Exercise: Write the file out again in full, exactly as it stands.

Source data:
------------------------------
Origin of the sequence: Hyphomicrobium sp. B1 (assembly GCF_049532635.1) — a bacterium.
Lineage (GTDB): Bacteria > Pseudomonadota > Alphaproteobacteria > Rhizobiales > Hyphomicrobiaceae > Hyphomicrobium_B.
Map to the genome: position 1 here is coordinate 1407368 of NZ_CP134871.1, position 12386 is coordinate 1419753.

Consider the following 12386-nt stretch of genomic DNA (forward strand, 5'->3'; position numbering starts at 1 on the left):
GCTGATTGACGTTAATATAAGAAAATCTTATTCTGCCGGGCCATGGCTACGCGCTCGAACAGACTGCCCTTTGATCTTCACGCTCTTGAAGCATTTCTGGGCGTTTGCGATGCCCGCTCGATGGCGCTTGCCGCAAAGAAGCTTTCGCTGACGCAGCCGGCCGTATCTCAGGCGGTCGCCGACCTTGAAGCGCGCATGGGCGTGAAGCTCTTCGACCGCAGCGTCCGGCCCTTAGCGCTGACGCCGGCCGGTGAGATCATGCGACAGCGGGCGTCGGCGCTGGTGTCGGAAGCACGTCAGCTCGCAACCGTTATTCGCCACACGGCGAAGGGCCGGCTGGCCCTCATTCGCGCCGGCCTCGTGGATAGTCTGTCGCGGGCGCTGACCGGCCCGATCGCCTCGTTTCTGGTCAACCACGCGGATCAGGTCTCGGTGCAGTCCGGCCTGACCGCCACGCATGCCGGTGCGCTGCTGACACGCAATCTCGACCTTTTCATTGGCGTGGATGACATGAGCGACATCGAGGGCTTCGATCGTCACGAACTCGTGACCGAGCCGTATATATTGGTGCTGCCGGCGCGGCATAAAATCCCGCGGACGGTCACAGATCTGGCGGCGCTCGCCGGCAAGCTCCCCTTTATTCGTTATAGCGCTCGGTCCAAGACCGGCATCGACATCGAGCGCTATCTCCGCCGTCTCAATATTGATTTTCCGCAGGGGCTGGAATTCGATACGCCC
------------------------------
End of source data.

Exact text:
Origin of the sequence: Hyphomicrobium sp. B1 (assembly GCF_049532635.1) — a bacterium.
Lineage (GTDB): Bacteria > Pseudomonadota > Alphaproteobacteria > Rhizobiales > Hyphomicrobiaceae > Hyphomicrobium_B.
Map to the genome: position 1 here is coordinate 1407368 of NZ_CP134871.1, position 12386 is coordinate 1419753.

Consider the following 12386-nt stretch of genomic DNA (forward strand, 5'->3'; position numbering starts at 1 on the left):
GCTGATTGACGTTAATATAAGAAAATCTTATTCTGCCGGGCCATGGCTACGCGCTCGAACAGACTGCCCTTTGATCTTCACGCTCTTGAAGCATTTCTGGGCGTTTGCGATGCCCGCTCGATGGCGCTTGCCGCAAAGAAGCTTTCGCTGACGCAGCCGGCCGTATCTCAGGCGGTCGCCGACCTTGAAGCGCGCATGGGCGTGAAGCTCTTCGACCGCAGCGTCCGGCCCTTAGCGCTGACGCCGGCCGGTGAGATCATGCGACAGCGGGCGTCGGCGCTGGTGTCGGAAGCACGTCAGCTCGCAACCGTTATTCGCCACACGGCGAAGGGCCGGCTGGCCCTCATTCGCGCCGGCCTCGTGGATAGTCTGTCGCGGGCGCTGACCGGCCCGATCGCCTCGTTTCTGGTCAACCACGCGGATCAGGTCTCGGTGCAGTCCGGCCTGACCGCCACGCATGCCGGTGCGCTGCTGACACGCAATCTCGACCTTTTCATTGGCGTGGATGACATGAGCGACATCGAGGGCTTCGATCGTCACGAACTCGTGACCGAGCCGTATATATTGGTGCTGCCGGCGCGGCATAAAATCCCGCGGACGGTCACAGATCTGGCGGCGCTCGCCGGCAAGCTCCCCTTTATTCGTTATAGCGCTCGGTCCAAGACCGGCATCGACATCGAGCGCTATCTCCGCCGTCTCAATATTGATTTTCCGCAGGGGCTGGAATTCGATACGCCC